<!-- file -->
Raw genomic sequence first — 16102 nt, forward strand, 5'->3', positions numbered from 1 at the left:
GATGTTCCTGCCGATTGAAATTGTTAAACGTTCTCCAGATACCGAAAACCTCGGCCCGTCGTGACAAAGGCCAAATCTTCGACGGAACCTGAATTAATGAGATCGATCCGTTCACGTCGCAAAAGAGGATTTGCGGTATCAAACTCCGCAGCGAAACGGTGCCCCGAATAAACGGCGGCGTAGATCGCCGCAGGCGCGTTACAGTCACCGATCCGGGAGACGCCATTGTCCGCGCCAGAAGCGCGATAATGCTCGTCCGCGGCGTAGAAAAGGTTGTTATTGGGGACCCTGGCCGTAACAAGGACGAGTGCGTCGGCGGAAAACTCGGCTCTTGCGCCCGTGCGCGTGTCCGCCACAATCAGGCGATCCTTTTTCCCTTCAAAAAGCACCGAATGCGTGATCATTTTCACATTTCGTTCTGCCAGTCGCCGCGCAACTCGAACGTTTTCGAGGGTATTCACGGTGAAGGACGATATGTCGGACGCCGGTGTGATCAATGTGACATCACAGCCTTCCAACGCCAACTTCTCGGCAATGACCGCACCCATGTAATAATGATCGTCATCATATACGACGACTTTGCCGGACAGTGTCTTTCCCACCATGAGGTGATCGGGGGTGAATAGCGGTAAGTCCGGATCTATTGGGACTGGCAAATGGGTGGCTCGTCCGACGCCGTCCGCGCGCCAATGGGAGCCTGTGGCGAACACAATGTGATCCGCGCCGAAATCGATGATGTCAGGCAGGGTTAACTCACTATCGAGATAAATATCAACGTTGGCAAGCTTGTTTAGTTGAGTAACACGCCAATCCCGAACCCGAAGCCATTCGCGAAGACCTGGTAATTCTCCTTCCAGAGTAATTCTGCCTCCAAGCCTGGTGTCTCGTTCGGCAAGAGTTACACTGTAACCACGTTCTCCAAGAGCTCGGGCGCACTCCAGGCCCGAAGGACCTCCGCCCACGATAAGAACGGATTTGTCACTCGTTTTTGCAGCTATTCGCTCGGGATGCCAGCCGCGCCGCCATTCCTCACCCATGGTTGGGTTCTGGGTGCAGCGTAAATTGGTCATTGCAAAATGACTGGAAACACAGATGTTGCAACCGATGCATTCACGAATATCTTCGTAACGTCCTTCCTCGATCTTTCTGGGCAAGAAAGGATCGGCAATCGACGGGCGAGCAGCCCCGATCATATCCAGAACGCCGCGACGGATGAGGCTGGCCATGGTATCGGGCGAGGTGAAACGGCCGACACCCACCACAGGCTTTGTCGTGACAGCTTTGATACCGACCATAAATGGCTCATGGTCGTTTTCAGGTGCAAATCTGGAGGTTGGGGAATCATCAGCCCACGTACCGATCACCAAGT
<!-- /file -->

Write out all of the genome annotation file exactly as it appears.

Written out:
Raw genomic sequence first — 16102 nt, forward strand, 5'->3', positions numbered from 1 at the left:
GATGTTCCTGCCGATTGAAATTGTTAAACGTTCTCCAGATACCGAAAACCTCGGCCCGTCGTGACAAAGGCCAAATCTTCGACGGAACCTGAATTAATGAGATCGATCCGTTCACGTCGCAAAAGAGGATTTGCGGTATCAAACTCCGCAGCGAAACGGTGCCCCGAATAAACGGCGGCGTAGATCGCCGCAGGCGCGTTACAGTCACCGATCCGGGAGACGCCATTGTCCGCGCCAGAAGCGCGATAATGCTCGTCCGCGGCGTAGAAAAGGTTGTTATTGGGGACCCTGGCCGTAACAAGGACGAGTGCGTCGGCGGAAAACTCGGCTCTTGCGCCCGTGCGCGTGTCCGCCACAATCAGGCGATCCTTTTTCCCTTCAAAAAGCACCGAATGCGTGATCATTTTCACATTTCGTTCTGCCAGTCGCCGCGCAACTCGAACGTTTTCGAGGGTATTCACGGTGAAGGACGATATGTCGGACGCCGGTGTGATCAATGTGACATCACAGCCTTCCAACGCCAACTTCTCGGCAATGACCGCACCCATGTAATAATGATCGTCATCATATACGACGACTTTGCCGGACAGTGTCTTTCCCACCATGAGGTGATCGGGGGTGAATAGCGGTAAGTCCGGATCTATTGGGACTGGCAAATGGGTGGCTCGTCCGACGCCGTCCGCGCGCCAATGGGAGCCTGTGGCGAACACAATGTGATCCGCGCCGAAATCGATGATGTCAGGCAGGGTTAACTCACTATCGAGATAAATATCAACGTTGGCAAGCTTGTTTAGTTGAGTAACACGCCAATCCCGAACCCGAAGCCATTCGCGAAGACCTGGTAATTCTCCTTCCAGAGTAATTCTGCCTCCAAGCCTGGTGTCTCGTTCGGCAAGAGTTACACTGTAACCACGTTCTCCAAGAGCTCGGGCGCACTCCAGGCCCGAAGGACCTCCGCCCACGATAAGAACGGATTTGTCACTCGTTTTTGCAGCTATTCGCTCGGGATGCCAGCCGCGCCGCCATTCCTCACCCATGGTTGGGTTCTGGGTGCAGCGTAAATTGGTCATTGCAAAATGACTGGAAACACAGATGTTGCAACCGATGCATTCACGAATATCTTCGTAACGTCCTTCCTCGATCTTTCTGGGCAAGAAAGGATCGGCAATCGACGGGCGAGCAGCCCCGATCATATCCAGAACGCCGCGACGGATGAGGCTGGCCATGGTATCGGGCGAGGTGAAACGGCCGACACCCACCACAGGCTTTGTCGTGACAGCTTTGATACCGACCATAAATGGCTCATGGTCGTTTTCAGGTGCAAATCTGGAGGTTGGGGAATCATCAGCCCACGTACCGATCACCAAGT